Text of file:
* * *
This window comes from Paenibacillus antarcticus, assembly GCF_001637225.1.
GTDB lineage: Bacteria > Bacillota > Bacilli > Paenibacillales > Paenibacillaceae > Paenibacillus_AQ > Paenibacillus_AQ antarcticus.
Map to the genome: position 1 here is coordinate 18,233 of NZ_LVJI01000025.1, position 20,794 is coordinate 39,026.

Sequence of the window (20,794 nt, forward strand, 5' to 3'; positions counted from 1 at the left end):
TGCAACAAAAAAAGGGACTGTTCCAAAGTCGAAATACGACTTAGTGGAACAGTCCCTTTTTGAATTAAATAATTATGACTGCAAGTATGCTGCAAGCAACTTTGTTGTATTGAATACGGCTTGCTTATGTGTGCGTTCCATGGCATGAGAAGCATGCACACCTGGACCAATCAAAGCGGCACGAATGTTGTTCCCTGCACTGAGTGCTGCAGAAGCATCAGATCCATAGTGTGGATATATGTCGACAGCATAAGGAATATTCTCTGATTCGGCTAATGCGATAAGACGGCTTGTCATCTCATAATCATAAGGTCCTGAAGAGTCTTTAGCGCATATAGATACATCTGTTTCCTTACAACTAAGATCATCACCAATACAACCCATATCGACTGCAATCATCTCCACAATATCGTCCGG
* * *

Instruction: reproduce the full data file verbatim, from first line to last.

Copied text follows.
This window comes from Paenibacillus antarcticus, assembly GCF_001637225.1.
GTDB lineage: Bacteria > Bacillota > Bacilli > Paenibacillales > Paenibacillaceae > Paenibacillus_AQ > Paenibacillus_AQ antarcticus.
Map to the genome: position 1 here is coordinate 18,233 of NZ_LVJI01000025.1, position 20,794 is coordinate 39,026.

Sequence of the window (20,794 nt, forward strand, 5' to 3'; positions counted from 1 at the left end):
TGCAACAAAAAAAGGGACTGTTCCAAAGTCGAAATACGACTTAGTGGAACAGTCCCTTTTTGAATTAAATAATTATGACTGCAAGTATGCTGCAAGCAACTTTGTTGTATTGAATACGGCTTGCTTATGTGTGCGTTCCATGGCATGAGAAGCATGCACACCTGGACCAATCAAAGCGGCACGAATGTTGTTCCCTGCACTGAGTGCTGCAGAAGCATCAGATCCATAGTGTGGATATATGTCGACAGCATAAGGAATATTCTCTGATTCGGCTAATGCGATAAGACGGCTTGTCATCTCATAATCATAAGGTCCTGAAGAGTCTTTAGCGCATATAGATACATCTGTTTCCTTACAACTAAGATCATCACCAATACAACCCATATCGACTGCAATCATCTCCACAATATCGTCCGG